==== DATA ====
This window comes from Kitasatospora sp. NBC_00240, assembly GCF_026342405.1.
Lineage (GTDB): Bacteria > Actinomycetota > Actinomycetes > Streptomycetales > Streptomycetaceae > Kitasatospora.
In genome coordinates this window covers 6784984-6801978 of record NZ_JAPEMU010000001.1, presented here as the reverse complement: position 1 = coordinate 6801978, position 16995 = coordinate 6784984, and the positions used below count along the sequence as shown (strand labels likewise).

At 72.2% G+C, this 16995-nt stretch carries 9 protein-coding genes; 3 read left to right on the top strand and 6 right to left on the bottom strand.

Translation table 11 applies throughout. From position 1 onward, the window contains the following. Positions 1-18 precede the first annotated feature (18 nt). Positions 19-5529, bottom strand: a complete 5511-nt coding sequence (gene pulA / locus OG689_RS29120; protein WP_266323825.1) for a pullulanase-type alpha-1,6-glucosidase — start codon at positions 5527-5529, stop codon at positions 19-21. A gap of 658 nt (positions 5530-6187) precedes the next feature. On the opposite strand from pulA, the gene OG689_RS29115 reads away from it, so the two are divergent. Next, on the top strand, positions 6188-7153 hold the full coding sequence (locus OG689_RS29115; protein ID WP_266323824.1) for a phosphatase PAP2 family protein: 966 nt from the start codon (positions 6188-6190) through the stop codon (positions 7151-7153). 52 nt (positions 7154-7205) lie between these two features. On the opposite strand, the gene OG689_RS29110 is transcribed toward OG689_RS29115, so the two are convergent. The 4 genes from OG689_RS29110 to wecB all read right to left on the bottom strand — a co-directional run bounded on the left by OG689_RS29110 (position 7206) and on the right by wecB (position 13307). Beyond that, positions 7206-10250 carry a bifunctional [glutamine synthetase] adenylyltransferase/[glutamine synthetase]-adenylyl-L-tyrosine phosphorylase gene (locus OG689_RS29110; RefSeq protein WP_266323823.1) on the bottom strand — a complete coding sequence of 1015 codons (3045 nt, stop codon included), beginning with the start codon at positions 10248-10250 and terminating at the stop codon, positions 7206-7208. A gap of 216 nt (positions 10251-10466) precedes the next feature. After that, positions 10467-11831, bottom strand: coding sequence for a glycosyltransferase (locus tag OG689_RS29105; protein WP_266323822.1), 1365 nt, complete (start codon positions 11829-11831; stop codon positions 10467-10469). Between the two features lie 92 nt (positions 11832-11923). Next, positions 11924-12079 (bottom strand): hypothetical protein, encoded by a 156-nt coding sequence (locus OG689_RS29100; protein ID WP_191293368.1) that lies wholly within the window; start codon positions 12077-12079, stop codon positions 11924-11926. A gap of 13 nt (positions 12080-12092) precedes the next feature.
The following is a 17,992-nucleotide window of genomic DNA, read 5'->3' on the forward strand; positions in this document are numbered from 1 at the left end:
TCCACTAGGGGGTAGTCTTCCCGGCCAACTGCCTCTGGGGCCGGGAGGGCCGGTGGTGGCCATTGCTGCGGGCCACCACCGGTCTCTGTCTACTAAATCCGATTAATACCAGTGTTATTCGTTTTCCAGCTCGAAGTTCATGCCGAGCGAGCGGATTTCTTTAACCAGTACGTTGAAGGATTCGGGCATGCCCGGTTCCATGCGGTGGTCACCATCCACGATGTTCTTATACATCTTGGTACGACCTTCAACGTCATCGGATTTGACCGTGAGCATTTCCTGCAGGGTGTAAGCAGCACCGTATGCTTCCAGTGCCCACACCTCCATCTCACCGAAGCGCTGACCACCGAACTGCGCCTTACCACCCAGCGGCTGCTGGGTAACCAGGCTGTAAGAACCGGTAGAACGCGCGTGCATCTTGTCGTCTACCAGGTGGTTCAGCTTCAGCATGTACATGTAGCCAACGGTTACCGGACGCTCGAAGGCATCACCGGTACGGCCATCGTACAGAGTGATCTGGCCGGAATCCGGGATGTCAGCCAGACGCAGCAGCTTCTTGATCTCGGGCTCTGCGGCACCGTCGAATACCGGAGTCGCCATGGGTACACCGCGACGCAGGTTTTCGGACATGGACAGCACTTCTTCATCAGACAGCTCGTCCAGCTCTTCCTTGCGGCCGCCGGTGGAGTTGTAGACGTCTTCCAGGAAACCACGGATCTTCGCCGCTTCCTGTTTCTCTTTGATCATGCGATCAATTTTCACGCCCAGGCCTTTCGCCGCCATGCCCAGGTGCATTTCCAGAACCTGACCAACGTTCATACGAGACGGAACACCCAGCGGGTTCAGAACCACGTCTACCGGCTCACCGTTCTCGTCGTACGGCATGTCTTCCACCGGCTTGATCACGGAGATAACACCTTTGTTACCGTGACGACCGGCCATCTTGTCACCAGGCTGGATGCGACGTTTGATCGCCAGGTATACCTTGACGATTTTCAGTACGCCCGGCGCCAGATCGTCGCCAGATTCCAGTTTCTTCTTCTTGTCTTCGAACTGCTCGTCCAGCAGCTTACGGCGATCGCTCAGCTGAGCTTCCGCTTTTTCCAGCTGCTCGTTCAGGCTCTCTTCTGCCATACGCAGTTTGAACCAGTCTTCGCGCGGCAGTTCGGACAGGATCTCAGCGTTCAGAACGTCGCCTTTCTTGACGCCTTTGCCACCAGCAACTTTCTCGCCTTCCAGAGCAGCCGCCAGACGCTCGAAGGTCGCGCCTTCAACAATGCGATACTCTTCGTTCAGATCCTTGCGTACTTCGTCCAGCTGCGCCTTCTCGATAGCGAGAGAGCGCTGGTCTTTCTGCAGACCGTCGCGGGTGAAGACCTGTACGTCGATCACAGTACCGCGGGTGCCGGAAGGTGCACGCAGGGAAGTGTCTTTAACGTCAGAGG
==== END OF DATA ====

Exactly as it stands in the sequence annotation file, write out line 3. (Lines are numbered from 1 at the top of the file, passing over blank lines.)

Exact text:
In genome coordinates this window covers 6784984-6801978 of record NZ_JAPEMU010000001.1, presented here as the reverse complement: position 1 = coordinate 6801978, position 16995 = coordinate 6784984, and the positions used below count along the sequence as shown (strand labels likewise).